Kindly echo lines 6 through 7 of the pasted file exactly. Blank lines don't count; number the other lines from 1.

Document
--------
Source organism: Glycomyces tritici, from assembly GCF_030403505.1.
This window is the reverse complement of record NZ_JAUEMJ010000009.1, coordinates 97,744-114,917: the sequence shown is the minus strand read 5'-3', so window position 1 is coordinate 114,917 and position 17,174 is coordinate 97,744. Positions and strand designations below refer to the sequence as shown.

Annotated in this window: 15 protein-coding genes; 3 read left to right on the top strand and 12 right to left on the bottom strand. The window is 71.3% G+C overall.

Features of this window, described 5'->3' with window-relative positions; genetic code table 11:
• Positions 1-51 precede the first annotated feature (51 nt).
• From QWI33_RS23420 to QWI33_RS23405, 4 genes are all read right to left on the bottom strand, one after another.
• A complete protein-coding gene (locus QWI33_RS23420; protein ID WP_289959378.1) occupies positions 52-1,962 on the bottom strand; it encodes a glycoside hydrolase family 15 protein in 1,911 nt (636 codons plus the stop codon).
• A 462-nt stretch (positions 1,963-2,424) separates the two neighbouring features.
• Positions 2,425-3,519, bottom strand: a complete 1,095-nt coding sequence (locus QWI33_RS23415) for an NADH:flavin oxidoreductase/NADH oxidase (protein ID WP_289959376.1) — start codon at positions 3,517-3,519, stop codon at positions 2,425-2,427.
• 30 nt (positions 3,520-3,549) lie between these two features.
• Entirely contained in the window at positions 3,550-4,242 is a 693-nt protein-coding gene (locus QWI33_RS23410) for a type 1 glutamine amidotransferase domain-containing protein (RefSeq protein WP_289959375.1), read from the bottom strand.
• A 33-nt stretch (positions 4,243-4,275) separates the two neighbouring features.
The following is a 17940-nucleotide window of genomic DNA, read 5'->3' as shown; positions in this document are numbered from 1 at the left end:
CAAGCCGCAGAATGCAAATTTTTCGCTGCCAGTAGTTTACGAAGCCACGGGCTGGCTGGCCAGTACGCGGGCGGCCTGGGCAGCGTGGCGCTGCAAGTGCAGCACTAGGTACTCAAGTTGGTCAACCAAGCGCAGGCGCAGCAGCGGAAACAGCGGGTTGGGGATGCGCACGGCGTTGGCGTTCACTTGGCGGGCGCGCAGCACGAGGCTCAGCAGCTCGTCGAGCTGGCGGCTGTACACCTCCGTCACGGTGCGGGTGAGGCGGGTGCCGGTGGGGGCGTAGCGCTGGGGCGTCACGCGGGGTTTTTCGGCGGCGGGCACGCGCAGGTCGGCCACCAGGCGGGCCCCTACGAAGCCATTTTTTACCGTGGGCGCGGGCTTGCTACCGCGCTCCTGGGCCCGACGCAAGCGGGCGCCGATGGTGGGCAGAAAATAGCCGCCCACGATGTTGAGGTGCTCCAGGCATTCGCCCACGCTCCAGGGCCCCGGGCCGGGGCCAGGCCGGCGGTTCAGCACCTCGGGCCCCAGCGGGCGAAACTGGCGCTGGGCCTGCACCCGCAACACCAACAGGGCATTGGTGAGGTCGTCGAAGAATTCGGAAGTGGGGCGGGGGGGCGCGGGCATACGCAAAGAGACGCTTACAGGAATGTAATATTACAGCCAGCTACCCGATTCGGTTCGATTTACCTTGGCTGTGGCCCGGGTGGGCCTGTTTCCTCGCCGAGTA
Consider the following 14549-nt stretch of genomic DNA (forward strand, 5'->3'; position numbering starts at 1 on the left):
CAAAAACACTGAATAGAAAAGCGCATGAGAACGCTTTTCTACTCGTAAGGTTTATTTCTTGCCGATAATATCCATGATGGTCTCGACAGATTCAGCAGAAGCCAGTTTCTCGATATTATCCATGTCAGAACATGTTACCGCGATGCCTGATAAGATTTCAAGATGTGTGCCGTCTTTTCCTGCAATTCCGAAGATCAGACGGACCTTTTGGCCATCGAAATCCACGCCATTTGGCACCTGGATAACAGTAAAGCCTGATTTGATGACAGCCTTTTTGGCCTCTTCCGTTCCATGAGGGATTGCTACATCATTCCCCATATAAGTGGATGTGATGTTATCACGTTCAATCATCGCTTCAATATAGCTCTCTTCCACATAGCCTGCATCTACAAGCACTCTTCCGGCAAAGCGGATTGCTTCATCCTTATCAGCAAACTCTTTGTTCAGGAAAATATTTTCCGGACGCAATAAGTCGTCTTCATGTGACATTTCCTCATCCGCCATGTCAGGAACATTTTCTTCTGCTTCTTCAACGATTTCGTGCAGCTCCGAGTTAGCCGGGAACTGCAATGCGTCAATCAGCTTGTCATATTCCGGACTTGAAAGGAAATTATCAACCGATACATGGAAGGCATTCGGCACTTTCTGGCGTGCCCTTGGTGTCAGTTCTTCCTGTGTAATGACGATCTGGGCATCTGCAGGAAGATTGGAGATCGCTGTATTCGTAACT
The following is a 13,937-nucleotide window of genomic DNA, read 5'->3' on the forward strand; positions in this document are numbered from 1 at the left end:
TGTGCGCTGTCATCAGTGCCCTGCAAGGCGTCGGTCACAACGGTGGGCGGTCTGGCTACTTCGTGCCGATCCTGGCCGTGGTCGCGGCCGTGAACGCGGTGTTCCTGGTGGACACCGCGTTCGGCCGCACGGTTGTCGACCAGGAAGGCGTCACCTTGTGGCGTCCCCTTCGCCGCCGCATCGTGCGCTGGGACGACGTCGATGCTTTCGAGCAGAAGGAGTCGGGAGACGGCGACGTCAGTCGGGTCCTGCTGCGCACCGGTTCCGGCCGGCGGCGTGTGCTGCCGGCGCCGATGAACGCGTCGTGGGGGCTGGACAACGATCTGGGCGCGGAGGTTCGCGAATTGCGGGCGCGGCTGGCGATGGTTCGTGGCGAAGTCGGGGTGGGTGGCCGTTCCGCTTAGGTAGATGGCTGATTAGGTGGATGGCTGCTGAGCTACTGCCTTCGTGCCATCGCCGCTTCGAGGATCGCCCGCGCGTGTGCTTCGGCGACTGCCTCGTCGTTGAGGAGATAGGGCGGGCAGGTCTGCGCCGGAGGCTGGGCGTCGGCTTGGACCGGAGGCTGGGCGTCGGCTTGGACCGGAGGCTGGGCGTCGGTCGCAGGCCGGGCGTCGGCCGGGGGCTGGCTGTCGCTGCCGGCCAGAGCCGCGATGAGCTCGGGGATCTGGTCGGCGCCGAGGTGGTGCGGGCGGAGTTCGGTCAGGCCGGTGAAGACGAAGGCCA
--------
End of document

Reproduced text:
• From QWI33_RS23420 to QWI33_RS23405, 4 genes are all read right to left on the bottom strand, one after another.
• A complete protein-coding gene (locus QWI33_RS23420; protein ID WP_289959378.1) occupies positions 52-1,962 on the bottom strand; it encodes a glycoside hydrolase family 15 protein in 1,911 nt (636 codons plus the stop codon).